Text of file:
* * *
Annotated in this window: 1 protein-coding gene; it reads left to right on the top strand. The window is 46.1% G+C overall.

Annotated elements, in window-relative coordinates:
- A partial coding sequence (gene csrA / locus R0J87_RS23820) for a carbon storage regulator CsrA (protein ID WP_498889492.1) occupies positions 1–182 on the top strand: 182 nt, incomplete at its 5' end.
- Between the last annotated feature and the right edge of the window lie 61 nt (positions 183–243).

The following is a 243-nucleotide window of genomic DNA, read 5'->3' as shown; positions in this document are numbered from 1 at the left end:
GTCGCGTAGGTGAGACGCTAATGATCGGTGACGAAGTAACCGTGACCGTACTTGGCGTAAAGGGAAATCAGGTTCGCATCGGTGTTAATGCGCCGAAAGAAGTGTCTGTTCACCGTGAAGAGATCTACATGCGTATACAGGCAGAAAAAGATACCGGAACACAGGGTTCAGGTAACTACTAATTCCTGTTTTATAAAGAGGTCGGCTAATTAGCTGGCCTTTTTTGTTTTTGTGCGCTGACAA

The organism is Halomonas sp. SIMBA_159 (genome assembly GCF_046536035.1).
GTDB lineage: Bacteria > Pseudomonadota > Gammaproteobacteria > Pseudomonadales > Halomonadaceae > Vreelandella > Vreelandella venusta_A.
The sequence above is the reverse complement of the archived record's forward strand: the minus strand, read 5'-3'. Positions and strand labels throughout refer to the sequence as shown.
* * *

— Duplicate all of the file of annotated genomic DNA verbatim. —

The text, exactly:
Annotated in this window: 1 protein-coding gene; it reads left to right on the top strand. The window is 46.1% G+C overall.

Annotated elements, in window-relative coordinates:
- A partial coding sequence (gene csrA / locus R0J87_RS23820) for a carbon storage regulator CsrA (protein ID WP_498889492.1) occupies positions 1–182 on the top strand: 182 nt, incomplete at its 5' end.
- Between the last annotated feature and the right edge of the window lie 61 nt (positions 183–243).

The following is a 243-nucleotide window of genomic DNA, read 5'->3' as shown; positions in this document are numbered from 1 at the left end:
GTCGCGTAGGTGAGACGCTAATGATCGGTGACGAAGTAACCGTGACCGTACTTGGCGTAAAGGGAAATCAGGTTCGCATCGGTGTTAATGCGCCGAAAGAAGTGTCTGTTCACCGTGAAGAGATCTACATGCGTATACAGGCAGAAAAAGATACCGGAACACAGGGTTCAGGTAACTACTAATTCCTGTTTTATAAAGAGGTCGGCTAATTAGCTGGCCTTTTTTGTTTTTGTGCGCTGACAA

The organism is Halomonas sp. SIMBA_159 (genome assembly GCF_046536035.1).
GTDB lineage: Bacteria > Pseudomonadota > Gammaproteobacteria > Pseudomonadales > Halomonadaceae > Vreelandella > Vreelandella venusta_A.
The sequence above is the reverse complement of the archived record's forward strand: the minus strand, read 5'-3'. Positions and strand labels throughout refer to the sequence as shown.